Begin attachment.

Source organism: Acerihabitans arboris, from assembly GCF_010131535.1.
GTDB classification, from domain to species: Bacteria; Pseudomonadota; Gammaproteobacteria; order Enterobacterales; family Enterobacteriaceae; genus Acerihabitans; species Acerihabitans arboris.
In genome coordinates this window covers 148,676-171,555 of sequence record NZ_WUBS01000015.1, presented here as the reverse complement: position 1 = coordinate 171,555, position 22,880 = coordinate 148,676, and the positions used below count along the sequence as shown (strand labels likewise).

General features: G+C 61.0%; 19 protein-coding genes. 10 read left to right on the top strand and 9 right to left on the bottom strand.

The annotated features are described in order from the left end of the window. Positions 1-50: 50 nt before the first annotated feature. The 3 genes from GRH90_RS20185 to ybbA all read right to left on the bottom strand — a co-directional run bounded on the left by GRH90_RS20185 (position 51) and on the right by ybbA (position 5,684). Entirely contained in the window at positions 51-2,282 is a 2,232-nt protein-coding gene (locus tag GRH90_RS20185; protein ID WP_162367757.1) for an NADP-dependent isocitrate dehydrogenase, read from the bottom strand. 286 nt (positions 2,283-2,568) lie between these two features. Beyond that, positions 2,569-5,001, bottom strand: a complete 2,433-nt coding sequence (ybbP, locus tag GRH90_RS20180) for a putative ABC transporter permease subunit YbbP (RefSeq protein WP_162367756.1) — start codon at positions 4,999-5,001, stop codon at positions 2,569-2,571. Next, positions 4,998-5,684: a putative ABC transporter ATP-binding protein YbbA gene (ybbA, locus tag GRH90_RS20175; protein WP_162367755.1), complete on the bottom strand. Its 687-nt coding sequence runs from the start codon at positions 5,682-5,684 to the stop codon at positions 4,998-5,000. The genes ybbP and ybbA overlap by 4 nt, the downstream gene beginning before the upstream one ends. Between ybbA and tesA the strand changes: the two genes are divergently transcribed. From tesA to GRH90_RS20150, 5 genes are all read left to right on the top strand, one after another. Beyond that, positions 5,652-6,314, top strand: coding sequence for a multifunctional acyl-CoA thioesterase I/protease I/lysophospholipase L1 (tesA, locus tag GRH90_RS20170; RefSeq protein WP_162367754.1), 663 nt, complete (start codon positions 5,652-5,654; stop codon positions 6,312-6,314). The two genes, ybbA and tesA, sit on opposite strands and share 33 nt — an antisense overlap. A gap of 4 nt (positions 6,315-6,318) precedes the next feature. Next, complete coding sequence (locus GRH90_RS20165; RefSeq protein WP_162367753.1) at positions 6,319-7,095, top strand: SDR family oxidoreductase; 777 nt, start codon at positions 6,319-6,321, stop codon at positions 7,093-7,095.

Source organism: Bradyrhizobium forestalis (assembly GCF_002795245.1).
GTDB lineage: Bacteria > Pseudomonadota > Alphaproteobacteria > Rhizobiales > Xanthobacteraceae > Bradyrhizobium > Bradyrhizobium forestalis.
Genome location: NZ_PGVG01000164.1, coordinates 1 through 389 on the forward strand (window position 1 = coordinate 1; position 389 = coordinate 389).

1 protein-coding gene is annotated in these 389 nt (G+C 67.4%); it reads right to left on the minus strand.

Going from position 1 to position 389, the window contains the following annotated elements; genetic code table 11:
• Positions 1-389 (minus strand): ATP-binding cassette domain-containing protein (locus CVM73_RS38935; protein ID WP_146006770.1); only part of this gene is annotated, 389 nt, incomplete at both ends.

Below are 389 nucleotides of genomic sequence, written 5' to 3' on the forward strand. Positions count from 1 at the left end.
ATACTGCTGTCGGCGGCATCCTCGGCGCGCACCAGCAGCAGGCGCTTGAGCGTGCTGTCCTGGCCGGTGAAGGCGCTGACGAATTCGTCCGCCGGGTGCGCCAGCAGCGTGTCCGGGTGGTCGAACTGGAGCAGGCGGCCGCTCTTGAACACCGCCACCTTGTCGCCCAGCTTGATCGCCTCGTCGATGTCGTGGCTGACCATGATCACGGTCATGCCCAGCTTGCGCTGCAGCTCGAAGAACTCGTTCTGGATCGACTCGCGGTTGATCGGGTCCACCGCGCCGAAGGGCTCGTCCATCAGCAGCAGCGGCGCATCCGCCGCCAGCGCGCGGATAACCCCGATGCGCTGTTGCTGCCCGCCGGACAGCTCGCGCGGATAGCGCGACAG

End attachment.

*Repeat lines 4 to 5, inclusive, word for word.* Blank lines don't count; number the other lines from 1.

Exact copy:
General features: G+C 61.0%; 19 protein-coding genes. 10 read left to right on the top strand and 9 right to left on the bottom strand.

The annotated features are described in order from the left end of the window. Positions 1-50: 50 nt before the first annotated feature. The 3 genes from GRH90_RS20185 to ybbA all read right to left on the bottom strand — a co-directional run bounded on the left by GRH90_RS20185 (position 51) and on the right by ybbA (position 5,684). Entirely contained in the window at positions 51-2,282 is a 2,232-nt protein-coding gene (locus tag GRH90_RS20185; protein ID WP_162367757.1) for an NADP-dependent isocitrate dehydrogenase, read from the bottom strand. 286 nt (positions 2,283-2,568) lie between these two features. Beyond that, positions 2,569-5,001, bottom strand: a complete 2,433-nt coding sequence (ybbP, locus tag GRH90_RS20180) for a putative ABC transporter permease subunit YbbP (RefSeq protein WP_162367756.1) — start codon at positions 4,999-5,001, stop codon at positions 2,569-2,571. Next, positions 4,998-5,684: a putative ABC transporter ATP-binding protein YbbA gene (ybbA, locus tag GRH90_RS20175; protein WP_162367755.1), complete on the bottom strand. Its 687-nt coding sequence runs from the start codon at positions 5,682-5,684 to the stop codon at positions 4,998-5,000. The genes ybbP and ybbA overlap by 4 nt, the downstream gene beginning before the upstream one ends. Between ybbA and tesA the strand changes: the two genes are divergently transcribed. From tesA to GRH90_RS20150, 5 genes are all read left to right on the top strand, one after another. Beyond that, positions 5,652-6,314, top strand: coding sequence for a multifunctional acyl-CoA thioesterase I/protease I/lysophospholipase L1 (tesA, locus tag GRH90_RS20170; RefSeq protein WP_162367754.1), 663 nt, complete (start codon positions 5,652-5,654; stop codon positions 6,312-6,314). The two genes, ybbA and tesA, sit on opposite strands and share 33 nt — an antisense overlap. A gap of 4 nt (positions 6,315-6,318) precedes the next feature. Next, complete coding sequence (locus GRH90_RS20165; RefSeq protein WP_162367753.1) at positions 6,319-7,095, top strand: SDR family oxidoreductase; 777 nt, start codon at positions 6,319-6,321, stop codon at positions 7,093-7,095.